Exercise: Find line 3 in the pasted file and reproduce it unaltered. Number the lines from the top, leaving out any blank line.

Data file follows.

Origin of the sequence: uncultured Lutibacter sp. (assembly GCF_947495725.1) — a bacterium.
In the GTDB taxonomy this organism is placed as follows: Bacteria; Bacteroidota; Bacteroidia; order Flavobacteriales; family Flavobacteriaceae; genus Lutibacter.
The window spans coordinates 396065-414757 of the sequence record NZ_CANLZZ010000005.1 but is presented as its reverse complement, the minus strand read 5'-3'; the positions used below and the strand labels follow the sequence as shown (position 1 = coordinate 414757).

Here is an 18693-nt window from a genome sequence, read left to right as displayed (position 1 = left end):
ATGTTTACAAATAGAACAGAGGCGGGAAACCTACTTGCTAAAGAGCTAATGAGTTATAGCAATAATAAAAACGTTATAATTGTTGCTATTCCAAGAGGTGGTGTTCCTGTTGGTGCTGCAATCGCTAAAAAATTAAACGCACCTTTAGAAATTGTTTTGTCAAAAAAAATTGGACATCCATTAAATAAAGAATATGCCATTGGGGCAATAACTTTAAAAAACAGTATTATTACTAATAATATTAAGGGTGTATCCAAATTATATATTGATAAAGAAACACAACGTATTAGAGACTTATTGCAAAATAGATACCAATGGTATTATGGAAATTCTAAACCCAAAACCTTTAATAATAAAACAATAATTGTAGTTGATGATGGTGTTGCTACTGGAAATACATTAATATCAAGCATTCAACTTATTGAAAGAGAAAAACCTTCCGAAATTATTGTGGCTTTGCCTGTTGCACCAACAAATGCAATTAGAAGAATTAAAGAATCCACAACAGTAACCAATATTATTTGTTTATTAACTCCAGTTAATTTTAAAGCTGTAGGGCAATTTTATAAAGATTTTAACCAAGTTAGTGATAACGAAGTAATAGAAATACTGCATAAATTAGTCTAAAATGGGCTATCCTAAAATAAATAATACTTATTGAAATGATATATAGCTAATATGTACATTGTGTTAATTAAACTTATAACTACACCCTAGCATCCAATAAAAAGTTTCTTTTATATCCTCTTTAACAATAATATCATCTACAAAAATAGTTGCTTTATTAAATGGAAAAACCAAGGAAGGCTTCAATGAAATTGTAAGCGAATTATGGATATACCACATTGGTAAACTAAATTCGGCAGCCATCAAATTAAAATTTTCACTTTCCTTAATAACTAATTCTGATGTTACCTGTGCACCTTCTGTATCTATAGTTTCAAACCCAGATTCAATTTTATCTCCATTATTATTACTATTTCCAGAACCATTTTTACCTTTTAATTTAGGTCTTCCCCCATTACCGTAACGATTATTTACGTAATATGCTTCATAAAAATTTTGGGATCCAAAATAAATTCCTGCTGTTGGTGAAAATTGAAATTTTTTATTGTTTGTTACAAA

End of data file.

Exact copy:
The window spans coordinates 396065-414757 of the sequence record NZ_CANLZZ010000005.1 but is presented as its reverse complement, the minus strand read 5'-3'; the positions used below and the strand labels follow the sequence as shown (position 1 = coordinate 414757).